Here, I used my name. The first step, you see the name and some lines (in the later example these lines and symbols change to blue.). 2nd step, I place the letters above or below the base letters (the letters you see that fit into a line) and I seperate them into boxes. Later, combined letters will have their own box. And finally, the 3rd step is how it looks like in Elvish. The bottom right example is in Sindarin. But I usually write in the Quenya version.

Most of the time, vowels go above the consonants, but sometimes (in the case of Y and silent E), you put them below. This example uses a new symbol, a straight line uneath the consonant that indicates a double consonant. Use the line for any consonant. For this example, I also used the site's example.

I like using this name for examples because its kinda complicated. Step 1: The lines above the first two vowels indicates that they go up. But the capitilzed Is (sometimes I put lines) below indicates a "carrier". Carriers are for vowels when there's no consonant to put them above. Two vowels usually don't fit onto one consonant or carrier. Here we also see that the E and the Y above and below one consonant.

Here's I don't use a name. But as you can tell in Step 2, the CH is doubled or put together (The __ underneath indicates this) (a list of letters that can be combined is provided beneath this example). You can also see that the Os go above. The first O goes above the combined letters and the second one gets a carrier.

List of combined letters. 
In this list, make sure to note the differences between the RD vs the hard R (red: in the alaphabet [ITA]), TH vs the soft R (car: ITA), NT vs T (ITA), MP vs P (ITA), and the differences between CH and SH. The site notes:
The line above a consonant means that a nasal N or M precedes the consonant in question. In the next example, we use the nasal modifier and we see what to do with vowels when there's no consonant in the right place to put it above. 
Because I'm not sure what they mean by "a nasal N or M" I usually ignore the rule and just use the list above. I also provide the example they're talking about.

In this example, I use the one from the site because its a good one. Unlike the previous example, a line with two dots (._.) indicates a "put together" consonant. The A gets its own carrier and the Y goes below.

 Here I use another site example. The SH and the LD are combined. The E and O are shifted to the left and we leave the N alone.


This time I wrote you a short message with a translation. Underneath the double L of "Hello" we see the line to announce that there's a double consonant. In "Birdes" the E gets a carrier and I use the upside swirly S. I prefer to use the upside one vs the downside one because the downside often looks like a 6 when  I write it. But it doesn't matter which you use.

Here I wrote "I am teaching you how to write in Elvish". The blueish lines indicate where I put spaces, but I only did this on the white board so you could tell where the separate words are.

 And this I wrote on lined paper for you to see how it looks. I usually leave a space between lines so that I don't have to cram my vowels and other odd symbols. It reads: "I am writing this in Elvish. I usually write in Quenya."

Write Your Name in Elvish in Ten Minutes. also would like to advise its readers that there are many ways to write English words in Elvish. And that this is the one they use and they tried to make it as simple as possible. If you would like to learn the deep details or just learn more, check out Write Your Name in Elvish in Ten Minutes.. They provide more examples as well as the ones I did in more detail. They also give more sources to learn more. But when I tried them, they didn't work.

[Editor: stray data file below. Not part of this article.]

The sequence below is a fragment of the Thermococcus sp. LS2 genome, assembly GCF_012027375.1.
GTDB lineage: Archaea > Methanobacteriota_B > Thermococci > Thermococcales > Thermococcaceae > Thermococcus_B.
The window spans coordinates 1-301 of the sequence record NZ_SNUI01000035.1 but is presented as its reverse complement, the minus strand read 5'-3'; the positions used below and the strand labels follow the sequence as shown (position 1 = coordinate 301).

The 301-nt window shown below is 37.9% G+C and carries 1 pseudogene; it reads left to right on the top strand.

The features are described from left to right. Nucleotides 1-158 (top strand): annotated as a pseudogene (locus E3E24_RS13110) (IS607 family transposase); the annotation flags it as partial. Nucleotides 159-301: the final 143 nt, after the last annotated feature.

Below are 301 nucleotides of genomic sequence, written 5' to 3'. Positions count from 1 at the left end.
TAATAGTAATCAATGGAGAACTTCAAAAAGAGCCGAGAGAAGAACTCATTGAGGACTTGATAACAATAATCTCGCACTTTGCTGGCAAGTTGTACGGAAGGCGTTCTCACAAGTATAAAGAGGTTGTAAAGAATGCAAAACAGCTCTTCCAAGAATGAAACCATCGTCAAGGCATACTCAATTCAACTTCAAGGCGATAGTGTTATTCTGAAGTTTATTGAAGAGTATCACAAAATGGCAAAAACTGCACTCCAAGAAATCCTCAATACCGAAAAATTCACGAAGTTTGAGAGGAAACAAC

Happy writing! I hope this was useful.

Write Your Name in Elvish in Ten Minutes. 

(And for more names in Elvish, check out Quenya Lapseparma)

EDIT (4/20/2012)- I recently (today) found out how to write numbers and punctuation in elvish, so I've decided to share it here. But because I found them on a video, I wrote them up on my erase board.

So here's numbers. They kinda remind me of roman numerals. (By the way, the lines on 1, 2, & 3 over the little dot-ends are kinda too long, they can be closer together). 

And here's punctuation. I don't know if the comma/apostrophe dot is in the middle of a line or at the bottom but I think you could use it either way.


Sunday, March 25, 2012

Book Review- Another Faust

One night, in cities all across Europe, five children vanish - only to appear, years later, at an exclusive New York party with a strange and elegant governess. Rumor and mystery follow the Faust teenagers to the city’s most prestigious high school, where they soar to suspicious heights with the help of their benefactor’s extraordinary “gifts.” 

But as the students claw their way up - reading minds, erasing scenes, stopping time, stealing power, seducing with artificial beauty - the side-effects of their own addictions. And as they make further deals with the devil, they uncover secrets more shocking than their most 
unforgivable sins. 

At once chilling and wickedly satirical, this contemporary reimagining of the Faustian bargain is a compelling tale of ambition, consequences, and ultimate redemption. 

This book was really interesting. Its basically a book where the characters literally sold their souls to the devil. And the devil here preys on your biggest desire.

 Each teen in this story struggles with something and wants something above all else. And that desire is something they're willing to do whatever it takes to achieve. 
Belle wants to be the most beautiful girl in the world and loved. She goes so far as to completely change her looks. But it comes with a price, the more beautiful she is, the worse she smells. 
Her twin sister, Bice who wants to be alone and study learn all the languages she can. Her gift is that she can stop time.